The making of a quake: Some surprises from Loma Prieta

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Abstract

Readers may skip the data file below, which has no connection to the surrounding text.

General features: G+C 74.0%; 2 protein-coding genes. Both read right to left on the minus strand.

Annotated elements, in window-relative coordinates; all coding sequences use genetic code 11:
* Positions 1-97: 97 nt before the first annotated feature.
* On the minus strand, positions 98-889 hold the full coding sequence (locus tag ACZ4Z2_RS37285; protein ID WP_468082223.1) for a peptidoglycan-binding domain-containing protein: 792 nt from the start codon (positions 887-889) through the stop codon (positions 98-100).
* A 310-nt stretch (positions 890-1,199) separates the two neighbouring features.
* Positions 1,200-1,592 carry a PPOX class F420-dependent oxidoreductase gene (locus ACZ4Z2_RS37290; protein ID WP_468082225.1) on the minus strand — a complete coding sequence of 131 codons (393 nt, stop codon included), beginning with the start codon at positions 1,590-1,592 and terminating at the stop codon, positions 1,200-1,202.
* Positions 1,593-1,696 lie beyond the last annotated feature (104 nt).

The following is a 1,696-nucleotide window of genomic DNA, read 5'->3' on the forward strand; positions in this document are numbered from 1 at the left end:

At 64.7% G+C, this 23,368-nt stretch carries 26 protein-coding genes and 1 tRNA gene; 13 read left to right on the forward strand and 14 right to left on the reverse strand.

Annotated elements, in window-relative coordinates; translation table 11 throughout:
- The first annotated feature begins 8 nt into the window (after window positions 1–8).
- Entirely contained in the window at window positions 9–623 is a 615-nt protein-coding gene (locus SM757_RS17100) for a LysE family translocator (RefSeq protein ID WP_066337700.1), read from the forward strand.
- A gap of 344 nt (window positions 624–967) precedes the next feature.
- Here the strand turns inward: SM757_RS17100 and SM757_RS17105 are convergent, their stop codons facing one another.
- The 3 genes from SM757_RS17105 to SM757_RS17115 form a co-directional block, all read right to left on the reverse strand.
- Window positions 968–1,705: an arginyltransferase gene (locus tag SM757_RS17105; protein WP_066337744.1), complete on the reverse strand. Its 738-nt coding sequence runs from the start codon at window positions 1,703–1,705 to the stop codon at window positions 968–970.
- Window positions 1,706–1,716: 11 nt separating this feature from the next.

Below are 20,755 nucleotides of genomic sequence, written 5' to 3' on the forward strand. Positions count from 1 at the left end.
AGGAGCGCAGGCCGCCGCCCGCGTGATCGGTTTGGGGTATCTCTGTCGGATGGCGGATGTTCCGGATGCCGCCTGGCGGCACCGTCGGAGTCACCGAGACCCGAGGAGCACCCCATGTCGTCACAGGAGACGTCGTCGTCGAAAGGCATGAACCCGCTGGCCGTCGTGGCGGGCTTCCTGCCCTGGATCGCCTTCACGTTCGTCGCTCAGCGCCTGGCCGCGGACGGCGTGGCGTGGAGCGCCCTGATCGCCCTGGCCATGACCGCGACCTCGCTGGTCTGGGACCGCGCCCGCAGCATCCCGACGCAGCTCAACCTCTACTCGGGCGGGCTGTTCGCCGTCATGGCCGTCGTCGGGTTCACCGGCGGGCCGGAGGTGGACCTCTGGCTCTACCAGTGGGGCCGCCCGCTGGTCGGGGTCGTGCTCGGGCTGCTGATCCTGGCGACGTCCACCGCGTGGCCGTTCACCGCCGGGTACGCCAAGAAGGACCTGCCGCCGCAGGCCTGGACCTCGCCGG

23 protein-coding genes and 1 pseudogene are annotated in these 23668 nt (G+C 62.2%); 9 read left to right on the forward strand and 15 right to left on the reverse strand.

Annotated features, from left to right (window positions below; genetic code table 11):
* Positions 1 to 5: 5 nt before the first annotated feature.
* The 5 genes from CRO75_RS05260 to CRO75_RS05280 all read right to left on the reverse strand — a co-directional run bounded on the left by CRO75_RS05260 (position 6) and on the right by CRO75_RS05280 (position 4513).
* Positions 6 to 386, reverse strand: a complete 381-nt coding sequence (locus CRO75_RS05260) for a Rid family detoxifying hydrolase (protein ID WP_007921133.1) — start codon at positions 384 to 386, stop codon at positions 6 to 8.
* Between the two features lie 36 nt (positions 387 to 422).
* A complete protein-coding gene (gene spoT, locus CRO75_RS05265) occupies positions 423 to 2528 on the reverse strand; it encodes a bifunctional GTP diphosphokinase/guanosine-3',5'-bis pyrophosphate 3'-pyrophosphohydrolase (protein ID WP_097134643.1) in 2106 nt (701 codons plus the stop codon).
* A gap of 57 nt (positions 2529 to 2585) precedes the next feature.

Two years after California's devastating Loma Prieta earthquake of October 17, 1989, some surprising results are emerging from the study of the faulting that created the earthquake. These surprises include a significant discrepancy between the two most reliable methods of locating the fault break, the very short duration of sliding on the fault in the earthquake, and the discovery of a magnitude 5 foreshock at the beginning of the event. The Loma Prieta earthquake marks an important watershed in the study of the earthquake source. Never before have such complete measurements been obtained for both the distortion of the Earth's surface and the strong shaking produced during one earthquake. As a result, detailed comparisons between models of the earthquake developed from independent observations permit geophysicists to test some of their fundamental assumptions about the nature of earthquakes and to evaluate the ability of different methods to decipher the earthquake.

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